We use Greek data during 1960–1994 to test and estimate a model in which wage inflation, price inflation and unemployment depend on the exchange rate regime, the identity of the political party in power and whether an election is expected to take place. We respect the Lucas critique and take into account the statistical properties of the data. The main results are: (i) The exchange rate regime matters for inflation. After the fall of the Bretton Woods regime in 1972, there is a Barro-Gordon type inflation bias due to the inability of all policymakers to precommit to low inflation. (ii) There are no Barro-Gordon type partisan differences in inflation or unemployment.
Open Economies Review, (1998), Vol. 9, pp. 39–51 (with Dong-Ho Lee and Apostolis Philippopoulos)
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We investigate the applicability of the ‘rational partisan’ and ‘exchange rate regime’ models of inflation to the case of Greece. Greece has fully participated in the Bretton Woods system of gxed exchange rates until 1972, but has since followed an independent ‘crawling peg’ policy. It has had a polarized political system and a problem of persistently high inflation in the last two decades. Outside fixed exchange rate regimes, persistently high inflation can be attributed to the failure of political parties to pre-commit to price stability. The higher aversion of ‘socialists’ to unemployment results in an inflation rate which is higher by 8 percentage points than under the more anti-inflationary ‘conservatives’. Unemployment is independent of the identity of the party in power and elections.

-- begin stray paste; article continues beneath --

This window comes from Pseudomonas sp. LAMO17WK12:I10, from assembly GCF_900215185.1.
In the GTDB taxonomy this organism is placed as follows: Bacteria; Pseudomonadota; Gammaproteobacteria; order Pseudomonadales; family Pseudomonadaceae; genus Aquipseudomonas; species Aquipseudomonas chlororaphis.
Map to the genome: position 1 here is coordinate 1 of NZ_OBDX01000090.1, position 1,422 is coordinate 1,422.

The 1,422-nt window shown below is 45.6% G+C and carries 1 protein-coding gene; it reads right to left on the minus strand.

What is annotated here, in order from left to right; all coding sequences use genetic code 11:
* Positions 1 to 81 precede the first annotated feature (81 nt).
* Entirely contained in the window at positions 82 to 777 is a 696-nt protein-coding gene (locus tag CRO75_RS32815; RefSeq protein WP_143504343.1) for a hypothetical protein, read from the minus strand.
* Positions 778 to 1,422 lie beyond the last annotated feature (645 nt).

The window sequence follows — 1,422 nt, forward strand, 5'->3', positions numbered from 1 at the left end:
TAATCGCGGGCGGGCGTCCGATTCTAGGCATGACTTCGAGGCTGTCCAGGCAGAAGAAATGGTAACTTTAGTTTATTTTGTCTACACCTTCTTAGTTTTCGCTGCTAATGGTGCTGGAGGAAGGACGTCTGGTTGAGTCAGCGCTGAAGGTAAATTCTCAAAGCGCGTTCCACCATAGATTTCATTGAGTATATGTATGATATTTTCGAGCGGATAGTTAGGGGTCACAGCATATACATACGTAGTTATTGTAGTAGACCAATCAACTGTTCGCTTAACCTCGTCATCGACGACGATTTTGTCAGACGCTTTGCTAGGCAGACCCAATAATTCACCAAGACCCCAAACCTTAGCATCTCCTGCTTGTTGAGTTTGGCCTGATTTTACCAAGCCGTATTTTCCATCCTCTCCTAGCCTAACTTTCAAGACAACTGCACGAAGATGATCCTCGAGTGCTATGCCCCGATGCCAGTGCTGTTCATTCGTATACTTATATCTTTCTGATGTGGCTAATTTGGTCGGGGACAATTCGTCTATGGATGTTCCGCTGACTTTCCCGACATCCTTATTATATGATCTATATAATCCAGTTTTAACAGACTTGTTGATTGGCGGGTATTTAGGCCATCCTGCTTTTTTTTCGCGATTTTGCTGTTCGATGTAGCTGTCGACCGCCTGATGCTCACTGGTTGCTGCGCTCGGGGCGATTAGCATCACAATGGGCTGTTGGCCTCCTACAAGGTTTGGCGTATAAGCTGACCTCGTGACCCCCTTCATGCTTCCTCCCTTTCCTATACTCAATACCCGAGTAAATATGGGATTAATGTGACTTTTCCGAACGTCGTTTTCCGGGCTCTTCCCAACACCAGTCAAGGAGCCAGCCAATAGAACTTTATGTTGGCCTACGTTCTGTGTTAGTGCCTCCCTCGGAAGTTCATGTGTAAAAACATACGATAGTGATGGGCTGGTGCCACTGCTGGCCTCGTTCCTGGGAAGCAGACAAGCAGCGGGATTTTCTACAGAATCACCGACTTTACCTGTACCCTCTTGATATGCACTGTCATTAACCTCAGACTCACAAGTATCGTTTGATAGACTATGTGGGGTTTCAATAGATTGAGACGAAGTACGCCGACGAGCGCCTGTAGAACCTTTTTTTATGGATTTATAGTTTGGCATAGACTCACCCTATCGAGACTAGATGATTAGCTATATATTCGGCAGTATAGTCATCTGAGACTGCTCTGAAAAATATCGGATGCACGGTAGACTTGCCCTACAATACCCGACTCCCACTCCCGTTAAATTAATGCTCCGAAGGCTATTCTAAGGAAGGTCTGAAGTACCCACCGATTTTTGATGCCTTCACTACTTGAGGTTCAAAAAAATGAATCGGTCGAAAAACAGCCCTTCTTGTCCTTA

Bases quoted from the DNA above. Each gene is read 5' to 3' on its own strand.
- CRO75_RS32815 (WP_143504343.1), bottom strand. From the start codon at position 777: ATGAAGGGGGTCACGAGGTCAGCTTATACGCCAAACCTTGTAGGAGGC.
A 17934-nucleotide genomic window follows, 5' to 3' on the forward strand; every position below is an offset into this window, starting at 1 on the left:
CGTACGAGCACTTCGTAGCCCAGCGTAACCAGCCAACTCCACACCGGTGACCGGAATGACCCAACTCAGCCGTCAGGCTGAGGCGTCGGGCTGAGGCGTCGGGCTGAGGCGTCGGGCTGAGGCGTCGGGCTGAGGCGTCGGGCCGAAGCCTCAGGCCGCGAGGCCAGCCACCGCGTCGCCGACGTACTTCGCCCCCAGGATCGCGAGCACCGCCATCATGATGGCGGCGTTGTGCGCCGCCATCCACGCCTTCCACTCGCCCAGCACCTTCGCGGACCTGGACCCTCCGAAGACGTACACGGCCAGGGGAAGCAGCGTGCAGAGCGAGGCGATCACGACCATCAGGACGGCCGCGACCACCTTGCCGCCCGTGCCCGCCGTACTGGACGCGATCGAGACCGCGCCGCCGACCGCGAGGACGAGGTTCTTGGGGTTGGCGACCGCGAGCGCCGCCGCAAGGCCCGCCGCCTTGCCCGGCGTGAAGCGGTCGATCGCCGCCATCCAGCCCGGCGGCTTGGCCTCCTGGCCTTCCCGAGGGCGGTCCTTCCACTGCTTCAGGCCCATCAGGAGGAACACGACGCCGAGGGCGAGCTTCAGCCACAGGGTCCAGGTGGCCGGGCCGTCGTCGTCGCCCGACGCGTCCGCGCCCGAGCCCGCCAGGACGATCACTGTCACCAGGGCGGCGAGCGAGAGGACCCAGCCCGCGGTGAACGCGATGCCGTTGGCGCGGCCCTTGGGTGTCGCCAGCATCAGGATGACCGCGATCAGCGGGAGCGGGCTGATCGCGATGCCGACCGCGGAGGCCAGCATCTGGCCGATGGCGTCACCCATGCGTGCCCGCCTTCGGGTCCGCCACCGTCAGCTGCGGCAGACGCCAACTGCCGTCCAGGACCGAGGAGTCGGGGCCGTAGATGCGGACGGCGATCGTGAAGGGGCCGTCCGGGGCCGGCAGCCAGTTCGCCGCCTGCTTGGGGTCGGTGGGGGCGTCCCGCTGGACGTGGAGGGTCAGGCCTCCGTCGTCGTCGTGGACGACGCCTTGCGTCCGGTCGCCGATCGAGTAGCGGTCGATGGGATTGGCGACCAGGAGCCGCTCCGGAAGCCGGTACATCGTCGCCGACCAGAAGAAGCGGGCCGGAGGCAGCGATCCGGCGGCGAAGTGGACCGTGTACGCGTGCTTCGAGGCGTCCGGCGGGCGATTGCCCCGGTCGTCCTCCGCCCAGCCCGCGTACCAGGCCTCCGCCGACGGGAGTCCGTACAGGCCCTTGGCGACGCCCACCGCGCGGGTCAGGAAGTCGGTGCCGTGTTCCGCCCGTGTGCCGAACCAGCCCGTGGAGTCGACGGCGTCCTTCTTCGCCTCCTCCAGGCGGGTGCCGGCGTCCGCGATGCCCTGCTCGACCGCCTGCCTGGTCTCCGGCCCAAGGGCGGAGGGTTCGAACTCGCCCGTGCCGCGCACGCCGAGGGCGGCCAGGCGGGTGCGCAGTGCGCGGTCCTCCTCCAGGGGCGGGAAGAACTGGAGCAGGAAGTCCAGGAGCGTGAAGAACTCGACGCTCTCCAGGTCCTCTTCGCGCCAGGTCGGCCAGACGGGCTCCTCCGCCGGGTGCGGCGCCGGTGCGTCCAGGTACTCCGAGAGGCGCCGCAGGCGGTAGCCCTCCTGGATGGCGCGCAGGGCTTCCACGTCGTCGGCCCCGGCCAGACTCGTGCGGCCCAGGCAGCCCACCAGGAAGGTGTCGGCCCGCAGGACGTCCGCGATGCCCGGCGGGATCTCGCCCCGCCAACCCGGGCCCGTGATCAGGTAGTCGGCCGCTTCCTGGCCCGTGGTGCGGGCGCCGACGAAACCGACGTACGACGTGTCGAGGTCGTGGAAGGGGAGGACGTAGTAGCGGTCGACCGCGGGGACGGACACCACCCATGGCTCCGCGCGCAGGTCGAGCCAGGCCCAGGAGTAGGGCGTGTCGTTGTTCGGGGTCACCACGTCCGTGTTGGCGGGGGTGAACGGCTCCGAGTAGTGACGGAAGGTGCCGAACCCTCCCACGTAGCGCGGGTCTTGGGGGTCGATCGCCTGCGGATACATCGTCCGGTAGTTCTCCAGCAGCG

European Journal of Political Economy (with Apostolis Philippopoulos)
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